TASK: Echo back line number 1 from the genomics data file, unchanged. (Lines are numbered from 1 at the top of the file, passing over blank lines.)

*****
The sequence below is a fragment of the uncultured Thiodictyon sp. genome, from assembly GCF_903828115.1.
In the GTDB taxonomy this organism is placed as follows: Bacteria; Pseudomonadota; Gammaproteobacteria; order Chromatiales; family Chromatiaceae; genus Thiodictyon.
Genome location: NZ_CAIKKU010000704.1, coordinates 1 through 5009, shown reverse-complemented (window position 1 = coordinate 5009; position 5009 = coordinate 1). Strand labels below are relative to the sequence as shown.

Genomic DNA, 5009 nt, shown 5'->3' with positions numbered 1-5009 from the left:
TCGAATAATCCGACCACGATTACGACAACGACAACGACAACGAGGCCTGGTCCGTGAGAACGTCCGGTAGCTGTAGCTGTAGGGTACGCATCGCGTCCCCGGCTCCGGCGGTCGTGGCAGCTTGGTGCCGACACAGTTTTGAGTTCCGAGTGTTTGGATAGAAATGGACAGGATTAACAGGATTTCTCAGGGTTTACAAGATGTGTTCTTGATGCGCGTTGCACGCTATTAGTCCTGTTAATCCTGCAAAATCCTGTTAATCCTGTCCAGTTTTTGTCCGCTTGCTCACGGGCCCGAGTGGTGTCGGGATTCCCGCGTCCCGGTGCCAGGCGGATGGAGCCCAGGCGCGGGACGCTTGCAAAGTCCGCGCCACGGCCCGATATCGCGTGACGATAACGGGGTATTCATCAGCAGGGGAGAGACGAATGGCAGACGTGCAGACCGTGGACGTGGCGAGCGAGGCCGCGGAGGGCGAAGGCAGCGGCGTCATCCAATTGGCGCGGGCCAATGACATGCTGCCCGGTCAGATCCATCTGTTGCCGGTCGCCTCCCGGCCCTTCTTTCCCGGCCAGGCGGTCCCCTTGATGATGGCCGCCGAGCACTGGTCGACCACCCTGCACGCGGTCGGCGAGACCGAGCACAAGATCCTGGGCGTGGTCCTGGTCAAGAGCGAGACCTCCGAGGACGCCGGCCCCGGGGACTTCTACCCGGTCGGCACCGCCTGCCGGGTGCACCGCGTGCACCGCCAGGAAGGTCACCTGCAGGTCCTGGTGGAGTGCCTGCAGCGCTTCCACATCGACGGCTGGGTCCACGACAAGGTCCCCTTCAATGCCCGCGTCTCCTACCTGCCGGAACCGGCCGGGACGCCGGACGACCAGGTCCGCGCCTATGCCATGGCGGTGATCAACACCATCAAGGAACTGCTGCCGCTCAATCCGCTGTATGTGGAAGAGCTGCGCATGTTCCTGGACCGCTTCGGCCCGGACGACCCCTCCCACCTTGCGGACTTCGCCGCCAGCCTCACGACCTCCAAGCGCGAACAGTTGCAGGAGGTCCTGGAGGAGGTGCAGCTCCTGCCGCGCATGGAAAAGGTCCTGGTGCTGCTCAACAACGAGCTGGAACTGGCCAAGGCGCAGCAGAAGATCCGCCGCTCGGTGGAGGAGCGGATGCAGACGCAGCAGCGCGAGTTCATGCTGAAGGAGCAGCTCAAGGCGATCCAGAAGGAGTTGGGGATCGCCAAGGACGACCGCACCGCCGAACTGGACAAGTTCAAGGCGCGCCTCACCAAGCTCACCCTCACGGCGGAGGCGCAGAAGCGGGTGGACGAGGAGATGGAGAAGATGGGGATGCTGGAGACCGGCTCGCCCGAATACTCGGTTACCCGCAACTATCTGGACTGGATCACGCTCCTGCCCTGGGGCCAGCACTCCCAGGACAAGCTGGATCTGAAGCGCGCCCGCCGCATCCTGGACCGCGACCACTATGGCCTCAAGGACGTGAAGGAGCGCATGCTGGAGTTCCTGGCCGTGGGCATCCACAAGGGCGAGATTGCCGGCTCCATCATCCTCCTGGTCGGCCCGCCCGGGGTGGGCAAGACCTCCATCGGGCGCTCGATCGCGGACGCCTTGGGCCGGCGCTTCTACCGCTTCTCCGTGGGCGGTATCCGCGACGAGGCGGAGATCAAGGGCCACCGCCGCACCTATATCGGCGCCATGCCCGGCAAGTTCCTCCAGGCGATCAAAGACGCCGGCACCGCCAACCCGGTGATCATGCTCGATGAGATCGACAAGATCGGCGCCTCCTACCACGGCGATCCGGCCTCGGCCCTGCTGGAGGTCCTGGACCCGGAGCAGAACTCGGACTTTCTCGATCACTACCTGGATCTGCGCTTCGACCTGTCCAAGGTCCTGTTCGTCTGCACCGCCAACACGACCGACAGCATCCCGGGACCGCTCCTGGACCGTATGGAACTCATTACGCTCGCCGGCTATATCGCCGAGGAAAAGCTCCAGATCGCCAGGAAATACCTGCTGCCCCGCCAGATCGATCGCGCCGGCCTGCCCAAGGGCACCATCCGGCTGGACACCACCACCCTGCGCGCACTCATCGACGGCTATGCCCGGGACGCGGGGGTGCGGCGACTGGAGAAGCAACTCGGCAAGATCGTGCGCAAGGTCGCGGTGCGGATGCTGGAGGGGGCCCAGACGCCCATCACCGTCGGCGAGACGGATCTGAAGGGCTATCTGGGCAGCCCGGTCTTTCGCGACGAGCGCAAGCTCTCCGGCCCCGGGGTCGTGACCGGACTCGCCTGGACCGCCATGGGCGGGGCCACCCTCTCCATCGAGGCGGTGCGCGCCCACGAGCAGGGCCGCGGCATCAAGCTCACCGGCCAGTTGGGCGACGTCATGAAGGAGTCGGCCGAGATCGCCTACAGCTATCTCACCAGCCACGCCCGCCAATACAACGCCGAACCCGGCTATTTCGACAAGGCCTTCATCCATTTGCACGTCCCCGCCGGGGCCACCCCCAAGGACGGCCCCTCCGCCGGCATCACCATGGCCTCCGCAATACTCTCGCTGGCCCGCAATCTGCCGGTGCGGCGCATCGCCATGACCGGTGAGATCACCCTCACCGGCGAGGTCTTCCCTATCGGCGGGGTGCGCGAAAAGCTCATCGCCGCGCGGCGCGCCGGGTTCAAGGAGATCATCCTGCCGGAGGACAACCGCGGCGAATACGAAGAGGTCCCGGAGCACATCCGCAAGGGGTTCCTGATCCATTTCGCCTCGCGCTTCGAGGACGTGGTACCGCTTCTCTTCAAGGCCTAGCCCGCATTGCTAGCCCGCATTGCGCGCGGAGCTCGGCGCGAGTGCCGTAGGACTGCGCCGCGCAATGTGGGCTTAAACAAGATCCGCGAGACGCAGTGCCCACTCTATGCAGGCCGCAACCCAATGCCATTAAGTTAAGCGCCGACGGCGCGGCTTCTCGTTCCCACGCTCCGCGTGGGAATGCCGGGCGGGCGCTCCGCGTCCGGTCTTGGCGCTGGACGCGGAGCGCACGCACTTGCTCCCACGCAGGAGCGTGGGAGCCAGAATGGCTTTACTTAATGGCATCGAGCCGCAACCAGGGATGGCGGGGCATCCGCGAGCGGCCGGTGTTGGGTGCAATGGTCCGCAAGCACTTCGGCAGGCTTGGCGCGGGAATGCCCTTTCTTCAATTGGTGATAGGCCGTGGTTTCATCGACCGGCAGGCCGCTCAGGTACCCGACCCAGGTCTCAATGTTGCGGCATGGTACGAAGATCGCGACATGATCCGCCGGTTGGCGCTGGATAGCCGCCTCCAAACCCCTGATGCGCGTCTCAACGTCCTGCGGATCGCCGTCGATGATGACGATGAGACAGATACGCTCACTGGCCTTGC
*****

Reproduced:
The sequence below is a fragment of the uncultured Thiodictyon sp. genome, from assembly GCF_903828115.1.